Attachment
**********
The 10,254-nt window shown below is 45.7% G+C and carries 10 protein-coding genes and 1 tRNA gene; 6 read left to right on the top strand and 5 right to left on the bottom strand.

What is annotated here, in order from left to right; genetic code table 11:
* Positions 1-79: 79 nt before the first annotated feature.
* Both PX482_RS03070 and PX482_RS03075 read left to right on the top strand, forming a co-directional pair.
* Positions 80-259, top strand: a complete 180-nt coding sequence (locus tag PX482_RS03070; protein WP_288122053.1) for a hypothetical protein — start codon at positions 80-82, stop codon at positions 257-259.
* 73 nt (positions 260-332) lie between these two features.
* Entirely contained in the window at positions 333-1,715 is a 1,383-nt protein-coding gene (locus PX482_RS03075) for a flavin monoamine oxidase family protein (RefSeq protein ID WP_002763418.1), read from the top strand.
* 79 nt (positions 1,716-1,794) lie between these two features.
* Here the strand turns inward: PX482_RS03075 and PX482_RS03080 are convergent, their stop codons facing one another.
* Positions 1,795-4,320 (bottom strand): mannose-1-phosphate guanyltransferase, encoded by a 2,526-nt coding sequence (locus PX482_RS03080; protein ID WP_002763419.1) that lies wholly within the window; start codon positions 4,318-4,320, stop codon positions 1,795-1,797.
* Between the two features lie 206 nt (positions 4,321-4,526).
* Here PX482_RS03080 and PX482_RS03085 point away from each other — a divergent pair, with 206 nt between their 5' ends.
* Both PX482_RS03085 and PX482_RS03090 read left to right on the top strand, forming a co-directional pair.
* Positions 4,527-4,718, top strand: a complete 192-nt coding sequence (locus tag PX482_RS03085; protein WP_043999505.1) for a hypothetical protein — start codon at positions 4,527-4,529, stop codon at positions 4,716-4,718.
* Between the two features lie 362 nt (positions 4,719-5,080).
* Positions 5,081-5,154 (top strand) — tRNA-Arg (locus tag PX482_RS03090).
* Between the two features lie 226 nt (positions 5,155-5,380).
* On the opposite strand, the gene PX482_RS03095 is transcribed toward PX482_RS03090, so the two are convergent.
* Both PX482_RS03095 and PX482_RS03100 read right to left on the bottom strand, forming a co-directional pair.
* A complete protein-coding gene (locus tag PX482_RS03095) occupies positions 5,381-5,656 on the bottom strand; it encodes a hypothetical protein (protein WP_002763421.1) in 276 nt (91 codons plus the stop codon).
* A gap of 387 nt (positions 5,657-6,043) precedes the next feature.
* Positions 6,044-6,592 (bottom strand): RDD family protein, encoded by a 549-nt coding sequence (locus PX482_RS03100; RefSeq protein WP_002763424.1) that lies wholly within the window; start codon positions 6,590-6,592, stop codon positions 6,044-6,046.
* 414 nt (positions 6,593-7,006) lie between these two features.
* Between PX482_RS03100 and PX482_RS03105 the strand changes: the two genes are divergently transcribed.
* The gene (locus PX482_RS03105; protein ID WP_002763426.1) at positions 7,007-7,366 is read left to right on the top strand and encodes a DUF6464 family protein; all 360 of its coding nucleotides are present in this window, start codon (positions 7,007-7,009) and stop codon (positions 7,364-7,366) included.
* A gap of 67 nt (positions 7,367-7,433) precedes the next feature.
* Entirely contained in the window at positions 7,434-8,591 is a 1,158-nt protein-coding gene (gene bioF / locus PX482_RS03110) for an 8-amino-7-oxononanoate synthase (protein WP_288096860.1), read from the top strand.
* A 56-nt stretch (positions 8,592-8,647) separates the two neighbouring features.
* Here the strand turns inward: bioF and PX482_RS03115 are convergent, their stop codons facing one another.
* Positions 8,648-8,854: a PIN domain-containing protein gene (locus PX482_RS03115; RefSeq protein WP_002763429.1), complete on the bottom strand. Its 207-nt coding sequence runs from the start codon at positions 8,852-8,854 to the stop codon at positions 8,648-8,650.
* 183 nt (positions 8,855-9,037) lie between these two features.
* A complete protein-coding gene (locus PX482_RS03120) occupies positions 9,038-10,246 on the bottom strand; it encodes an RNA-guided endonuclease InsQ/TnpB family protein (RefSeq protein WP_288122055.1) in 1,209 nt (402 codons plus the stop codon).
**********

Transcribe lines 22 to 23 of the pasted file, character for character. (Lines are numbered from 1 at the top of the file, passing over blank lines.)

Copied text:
* Positions 6,044-6,592 (bottom strand): RDD family protein, encoded by a 549-nt coding sequence (locus PX482_RS03100; RefSeq protein WP_002763424.1) that lies wholly within the window; start codon positions 6,590-6,592, stop codon positions 6,044-6,046.
* 414 nt (positions 6,593-7,006) lie between these two features.